Growing up, we were primarily a Nintendo household — though we did have the occasional Sega or Sony machine too. My formative gaming experiences were with Link, Mario, Samus, et al. Fast forward three decades, and while I haven’t had as much time with it as I’d like, the new Nintendo Switch is a nigh-ideal machine for me at this point in my life.
I couldn’t care less about tech specs; I play games for a story, and/or distraction. What the Switch has is both portability and the option to use it with a TV, each as first-class experiences. A choice of control schemes that includes both the traditional supplicant-pose, wrist-kinking joypad, or the (much more comfortable) Wii-style split input — with even smaller and lighter controllers.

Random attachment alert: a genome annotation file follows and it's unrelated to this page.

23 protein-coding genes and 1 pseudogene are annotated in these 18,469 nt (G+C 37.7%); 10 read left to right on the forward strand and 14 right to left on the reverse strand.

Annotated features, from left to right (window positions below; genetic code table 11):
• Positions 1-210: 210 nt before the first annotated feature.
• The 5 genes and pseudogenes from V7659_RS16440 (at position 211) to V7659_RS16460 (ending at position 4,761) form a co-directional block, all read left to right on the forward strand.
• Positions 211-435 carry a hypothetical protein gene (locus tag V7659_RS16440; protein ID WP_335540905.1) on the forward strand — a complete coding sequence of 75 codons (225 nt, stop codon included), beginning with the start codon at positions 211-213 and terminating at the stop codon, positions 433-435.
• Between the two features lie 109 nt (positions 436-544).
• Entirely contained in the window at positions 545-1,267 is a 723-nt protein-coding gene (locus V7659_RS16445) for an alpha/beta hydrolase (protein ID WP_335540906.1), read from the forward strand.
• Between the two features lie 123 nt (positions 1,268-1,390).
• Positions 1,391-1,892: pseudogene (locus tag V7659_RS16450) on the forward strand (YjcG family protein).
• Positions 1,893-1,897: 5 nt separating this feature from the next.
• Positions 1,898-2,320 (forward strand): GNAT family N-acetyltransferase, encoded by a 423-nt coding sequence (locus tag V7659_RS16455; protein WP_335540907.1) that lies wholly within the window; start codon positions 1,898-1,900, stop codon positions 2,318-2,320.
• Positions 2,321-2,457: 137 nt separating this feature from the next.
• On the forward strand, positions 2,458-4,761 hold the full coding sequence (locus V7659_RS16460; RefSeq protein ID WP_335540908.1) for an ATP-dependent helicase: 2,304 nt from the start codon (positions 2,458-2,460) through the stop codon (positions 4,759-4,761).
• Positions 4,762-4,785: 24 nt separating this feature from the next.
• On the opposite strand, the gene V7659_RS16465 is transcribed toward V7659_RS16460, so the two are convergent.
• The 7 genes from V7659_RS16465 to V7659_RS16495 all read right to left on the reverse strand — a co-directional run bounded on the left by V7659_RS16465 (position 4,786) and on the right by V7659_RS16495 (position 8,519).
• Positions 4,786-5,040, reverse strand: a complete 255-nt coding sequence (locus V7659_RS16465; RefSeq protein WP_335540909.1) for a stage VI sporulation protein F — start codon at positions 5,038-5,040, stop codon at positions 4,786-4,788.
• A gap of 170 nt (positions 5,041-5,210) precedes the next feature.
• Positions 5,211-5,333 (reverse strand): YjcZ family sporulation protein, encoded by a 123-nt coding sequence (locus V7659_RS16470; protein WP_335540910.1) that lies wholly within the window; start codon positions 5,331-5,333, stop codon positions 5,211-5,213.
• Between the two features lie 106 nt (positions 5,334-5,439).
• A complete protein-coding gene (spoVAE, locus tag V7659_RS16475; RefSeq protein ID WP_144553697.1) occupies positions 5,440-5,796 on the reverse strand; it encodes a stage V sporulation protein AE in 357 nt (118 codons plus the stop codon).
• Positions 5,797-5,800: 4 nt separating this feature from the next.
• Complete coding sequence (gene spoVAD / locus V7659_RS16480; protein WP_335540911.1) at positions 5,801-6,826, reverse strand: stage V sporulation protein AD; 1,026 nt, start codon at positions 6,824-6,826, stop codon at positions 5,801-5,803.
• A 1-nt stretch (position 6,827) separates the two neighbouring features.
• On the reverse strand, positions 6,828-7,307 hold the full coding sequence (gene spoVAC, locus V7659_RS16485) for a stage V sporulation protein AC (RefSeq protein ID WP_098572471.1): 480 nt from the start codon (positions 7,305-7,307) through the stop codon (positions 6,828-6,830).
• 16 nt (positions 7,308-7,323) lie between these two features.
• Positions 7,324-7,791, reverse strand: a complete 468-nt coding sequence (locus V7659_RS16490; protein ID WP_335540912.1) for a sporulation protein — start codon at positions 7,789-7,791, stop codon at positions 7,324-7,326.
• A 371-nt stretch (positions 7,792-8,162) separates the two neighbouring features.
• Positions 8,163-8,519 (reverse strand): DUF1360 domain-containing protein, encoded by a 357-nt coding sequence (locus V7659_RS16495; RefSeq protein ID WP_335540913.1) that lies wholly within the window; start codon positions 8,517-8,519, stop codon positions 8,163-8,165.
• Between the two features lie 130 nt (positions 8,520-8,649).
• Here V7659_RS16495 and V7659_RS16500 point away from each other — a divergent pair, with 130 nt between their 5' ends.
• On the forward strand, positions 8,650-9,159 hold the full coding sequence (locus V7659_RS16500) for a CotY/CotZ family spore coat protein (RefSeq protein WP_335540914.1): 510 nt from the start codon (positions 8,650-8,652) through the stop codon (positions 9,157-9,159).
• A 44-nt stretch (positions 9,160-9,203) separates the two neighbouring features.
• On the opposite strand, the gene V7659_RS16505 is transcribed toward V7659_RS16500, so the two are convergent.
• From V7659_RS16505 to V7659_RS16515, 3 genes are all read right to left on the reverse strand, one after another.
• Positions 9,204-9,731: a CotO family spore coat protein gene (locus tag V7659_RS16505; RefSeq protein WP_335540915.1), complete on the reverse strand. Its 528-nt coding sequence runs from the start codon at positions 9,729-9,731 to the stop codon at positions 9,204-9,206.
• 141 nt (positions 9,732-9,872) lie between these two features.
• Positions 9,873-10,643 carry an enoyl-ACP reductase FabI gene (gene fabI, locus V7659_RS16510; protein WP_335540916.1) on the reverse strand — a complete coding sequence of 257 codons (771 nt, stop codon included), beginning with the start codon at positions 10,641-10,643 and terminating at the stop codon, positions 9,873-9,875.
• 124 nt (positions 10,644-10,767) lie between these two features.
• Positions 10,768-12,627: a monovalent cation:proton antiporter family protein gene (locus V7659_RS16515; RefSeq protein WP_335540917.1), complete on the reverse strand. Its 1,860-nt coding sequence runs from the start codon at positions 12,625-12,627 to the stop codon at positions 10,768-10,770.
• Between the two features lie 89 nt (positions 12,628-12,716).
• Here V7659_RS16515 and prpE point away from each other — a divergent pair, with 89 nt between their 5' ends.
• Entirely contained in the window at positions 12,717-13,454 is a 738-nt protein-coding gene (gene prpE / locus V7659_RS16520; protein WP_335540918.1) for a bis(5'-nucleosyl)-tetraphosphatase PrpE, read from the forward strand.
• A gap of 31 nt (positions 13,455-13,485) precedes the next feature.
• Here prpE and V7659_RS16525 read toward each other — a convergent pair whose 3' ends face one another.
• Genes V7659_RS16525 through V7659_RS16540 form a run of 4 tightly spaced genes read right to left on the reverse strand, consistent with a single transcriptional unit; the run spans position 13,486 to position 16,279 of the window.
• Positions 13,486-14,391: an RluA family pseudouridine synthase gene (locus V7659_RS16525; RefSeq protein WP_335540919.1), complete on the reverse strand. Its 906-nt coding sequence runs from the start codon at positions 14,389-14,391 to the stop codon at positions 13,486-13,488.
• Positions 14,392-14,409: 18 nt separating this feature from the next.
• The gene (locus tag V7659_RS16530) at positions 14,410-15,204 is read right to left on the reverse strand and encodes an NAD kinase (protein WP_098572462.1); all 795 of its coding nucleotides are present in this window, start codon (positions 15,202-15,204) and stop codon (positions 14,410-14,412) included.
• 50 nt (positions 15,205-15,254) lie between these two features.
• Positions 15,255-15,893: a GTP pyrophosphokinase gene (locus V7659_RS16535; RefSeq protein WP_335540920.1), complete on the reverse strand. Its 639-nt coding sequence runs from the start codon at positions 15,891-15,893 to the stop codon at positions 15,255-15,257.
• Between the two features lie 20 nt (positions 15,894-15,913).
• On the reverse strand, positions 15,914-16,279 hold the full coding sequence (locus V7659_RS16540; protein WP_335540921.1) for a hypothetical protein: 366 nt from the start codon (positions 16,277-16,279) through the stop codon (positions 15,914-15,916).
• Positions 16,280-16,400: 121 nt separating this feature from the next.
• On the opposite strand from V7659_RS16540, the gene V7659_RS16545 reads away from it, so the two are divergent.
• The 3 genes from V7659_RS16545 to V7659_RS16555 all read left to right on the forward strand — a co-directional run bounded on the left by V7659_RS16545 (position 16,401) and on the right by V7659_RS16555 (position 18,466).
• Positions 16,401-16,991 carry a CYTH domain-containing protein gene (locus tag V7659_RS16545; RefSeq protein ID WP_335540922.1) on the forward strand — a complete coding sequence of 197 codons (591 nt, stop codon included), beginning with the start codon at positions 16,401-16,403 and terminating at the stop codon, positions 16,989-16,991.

It has a touchscreen for fast menu navigation, but not as a compulsory, slippery, imprecise input mechanism. A trimmed-down UI that’s meant for gaming, not being a media centre. And lastly, it’s a handheld with a big screen, to suit my broken and rapidly ageing eyes.
It’s a synthesis of compromises that nevertheless feels like a cohesive and intentional design, and I find that damned compelling.